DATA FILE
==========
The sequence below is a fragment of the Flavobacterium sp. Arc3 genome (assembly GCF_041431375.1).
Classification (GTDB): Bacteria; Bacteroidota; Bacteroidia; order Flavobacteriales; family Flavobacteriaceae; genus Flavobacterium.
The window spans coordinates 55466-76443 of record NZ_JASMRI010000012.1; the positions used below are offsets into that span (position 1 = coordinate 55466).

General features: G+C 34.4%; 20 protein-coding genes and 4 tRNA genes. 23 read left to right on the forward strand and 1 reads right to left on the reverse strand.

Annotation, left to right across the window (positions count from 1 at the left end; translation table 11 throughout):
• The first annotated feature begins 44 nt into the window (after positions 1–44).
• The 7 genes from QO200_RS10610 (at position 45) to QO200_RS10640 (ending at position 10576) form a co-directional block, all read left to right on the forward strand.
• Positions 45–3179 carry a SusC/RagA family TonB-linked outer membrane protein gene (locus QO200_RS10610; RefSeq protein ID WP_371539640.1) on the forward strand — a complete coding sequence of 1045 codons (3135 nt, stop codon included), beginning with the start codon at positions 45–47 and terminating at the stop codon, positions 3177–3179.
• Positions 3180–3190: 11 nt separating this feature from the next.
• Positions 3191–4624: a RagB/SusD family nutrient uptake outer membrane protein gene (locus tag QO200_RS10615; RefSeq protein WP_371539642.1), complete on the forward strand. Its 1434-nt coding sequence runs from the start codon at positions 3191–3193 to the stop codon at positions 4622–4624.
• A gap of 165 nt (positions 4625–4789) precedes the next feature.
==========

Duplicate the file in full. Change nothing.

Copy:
The sequence below is a fragment of the Flavobacterium sp. Arc3 genome (assembly GCF_041431375.1).
Classification (GTDB): Bacteria; Bacteroidota; Bacteroidia; order Flavobacteriales; family Flavobacteriaceae; genus Flavobacterium.
The window spans coordinates 55466-76443 of record NZ_JASMRI010000012.1; the positions used below are offsets into that span (position 1 = coordinate 55466).

General features: G+C 34.4%; 20 protein-coding genes and 4 tRNA genes. 23 read left to right on the forward strand and 1 reads right to left on the reverse strand.

Annotation, left to right across the window (positions count from 1 at the left end; translation table 11 throughout):
• The first annotated feature begins 44 nt into the window (after positions 1–44).
• The 7 genes from QO200_RS10610 (at position 45) to QO200_RS10640 (ending at position 10576) form a co-directional block, all read left to right on the forward strand.
• Positions 45–3179 carry a SusC/RagA family TonB-linked outer membrane protein gene (locus QO200_RS10610; RefSeq protein ID WP_371539640.1) on the forward strand — a complete coding sequence of 1045 codons (3135 nt, stop codon included), beginning with the start codon at positions 45–47 and terminating at the stop codon, positions 3177–3179.
• Positions 3180–3190: 11 nt separating this feature from the next.
• Positions 3191–4624: a RagB/SusD family nutrient uptake outer membrane protein gene (locus tag QO200_RS10615; RefSeq protein WP_371539642.1), complete on the forward strand. Its 1434-nt coding sequence runs from the start codon at positions 3191–3193 to the stop codon at positions 4622–4624.
• A gap of 165 nt (positions 4625–4789) precedes the next feature.